In this case the death of the unarmed and non-combatative Mrs. Mays as a result of a gunshot wound caused by a .38 calibre pistol aimed and fired by a person identified by direct eye witness testimony as appellant Martin would clearly allow a jury to find the purposeful and malicious use of a deadly weapon in a manner calculated to cause and resulting in death. Maxwell v. State (1970), 254 Ind. 490, 260 N.E.2d 787. Appellants jointly assert, however, that there is a total absence of any evidence on the necessary element of premeditation in the killing described above.

As we said in Everett v. State (1934), 208 Ind. 145, 195 N.E. 77:

"In order that there may be such premeditated malice as will make a killing murder in the first degree, the thought of taking life must have been consciously conceived in the mind, the conception must have been meditated upon, and a deliberate determination formed to do the act. Where the homicide has been preceded by a concurrence of will, with an intention to kill, and these are followed by deliberate thought or premeditation, although they follow as instantaneous as successive thoughts can follow each other, the perpetrator may be guilty of murder in the first degree." 208 Ind. at 149-150, 195 N.E. at 79.

The element of premeditation thus requires that a defendant be able to appreciate the nature and consequences of the act. The evidence here allows a clear inference that appellant Martin was aware of the nature and consequences of what she was doing. Circumstances supportive of that inference include the length of time separating the two shootings, and her prior use of the weapon. The shooting of Mr. Mays creates a clear indication that Martin was aware of the nature of the weapon and the consequences of its use. The element of premeditation was sufficiently established by this evidence. Sanders v. State (1972), Ind., 284 N.E.2d 751.

We should also point out that the trial court instructed the jury pursuant to I.C. 1971, XX-X-XX-X, being Burns § 9-102, which reads:

"Every person who shall aid or abet in the commission of a felony, or who shall counsel, encourage, hire, command or otherwise procure a felony to be committed, may be charged by indictment or affidavit, tried and convicted in the same manner as if he were a principal, either before or after the principal offender is charged, indicted or convicted; and, upon such conviction he shall suffer the same punishment and penalties as are prescribed by law for the punishment of the principal."

Appellant Thornton participated in taking the money from the station office and, upon detection, ordered his companion to use a gun he obviously knew was present for the purpose of effectuating his escape. This is sufficient indication that he aided and abetted in the commission of the principal crime here. Jewell v. State (1974), Ind., 309 N.E.2d 441. We hold therefore that the evidence of first degree murder as to both appellants is sufficient.

Appellants' second contention involves the appointment of counsel to represent them. The record in this case reveals that on August 1, 1972, both appellants appeared in court and were informed that their privately retained counsel had withdrawn his appearance. The court then appointed two lawyers to represent appellants and stated:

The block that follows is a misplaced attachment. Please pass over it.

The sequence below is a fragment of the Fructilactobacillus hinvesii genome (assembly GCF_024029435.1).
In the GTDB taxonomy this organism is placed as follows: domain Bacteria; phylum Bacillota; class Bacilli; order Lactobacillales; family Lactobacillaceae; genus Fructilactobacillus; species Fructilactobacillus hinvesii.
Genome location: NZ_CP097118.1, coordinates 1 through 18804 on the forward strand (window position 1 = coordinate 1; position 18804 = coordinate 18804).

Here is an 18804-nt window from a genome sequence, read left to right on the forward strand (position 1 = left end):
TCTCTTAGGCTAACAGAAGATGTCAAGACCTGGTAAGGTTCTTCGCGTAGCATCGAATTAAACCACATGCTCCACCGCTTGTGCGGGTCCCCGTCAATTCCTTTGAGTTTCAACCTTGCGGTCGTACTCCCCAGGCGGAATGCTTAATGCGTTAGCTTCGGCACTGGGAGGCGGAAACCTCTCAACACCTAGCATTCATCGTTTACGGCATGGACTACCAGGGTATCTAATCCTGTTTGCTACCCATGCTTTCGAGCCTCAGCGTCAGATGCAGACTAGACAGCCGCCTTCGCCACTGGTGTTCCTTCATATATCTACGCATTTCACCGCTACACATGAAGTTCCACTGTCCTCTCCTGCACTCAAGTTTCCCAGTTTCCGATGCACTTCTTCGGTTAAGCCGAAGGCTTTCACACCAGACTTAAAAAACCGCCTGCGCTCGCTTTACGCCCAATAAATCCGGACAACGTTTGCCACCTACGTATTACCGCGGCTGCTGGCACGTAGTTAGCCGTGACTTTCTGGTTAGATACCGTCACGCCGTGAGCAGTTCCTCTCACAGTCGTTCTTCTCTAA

"I want two lawyers to represent these people, together or separately, whichever way they would wish."

Appellants now contend that both the manner of the appointment of counsel by the trial court, and the actual conduct of the trial as revealed by the record, indicates that both attorneys jointly represented *66 both defendants and that the United States Supreme Court decision in Glasser v. United States (1942), 315 U.S. 60, 62 S. Ct. 457, 86 L. Ed. 680, held that joint representation of codefendants is so fraught with dangers of a conflict of interest between the defendants as to be a per se infringement on the effective assistance of counsel. We cannot agree with either that broad interpretation of the Glasser case, or that the facts of the case before us demonstrate a conflict of interest between these appellants.

Joint representation of co-defendants is not inherently ineffective and neither the Glasser opinion nor cases interpreting that opinion compel a contrary conclusion.[1] In Glasser one of the co-defendants objected to the joint representation being forced on him by the court and actually pointed out to the court prior to the trial in what respect his own interest would collide with his fellow defendants:

"The possibility of the inconsistent interests of Glasser and Kretske were brought home to the court, but instead of jealously guarding Glasser's rights, the court may fairly be said to be responsible for creating a situation which resulted in the impairment of those rights." 315 U.S. at 71, 62 S. Ct. at 465.

Here, on the other hand, no actual conflict or possible conflict was ever enunciated to the court either prior to, or at the trial itself, and none appears on the record of this case. It is only on appeal that appellant Marina Martin has asserted that a possible conflict existed between herself and Thornton because she might have adopted a strategy of pleading to the jury her youth and lack of prior convictions as indications of being overly influenced by Thornton in the commission of the crime. We cannot agree that the possible use of this speculative defense strategy on the part of appellant Martin is of such significance as to constitute a conflict of interest hindering the effective assistance of counsel. As in most cases the attorneys who tried this case were confronted with many complex questions of judgment. The mere fact that they did not adopt every conceivable defense strategy on behalf of one of their clients cannot be viewed as ineffective representation.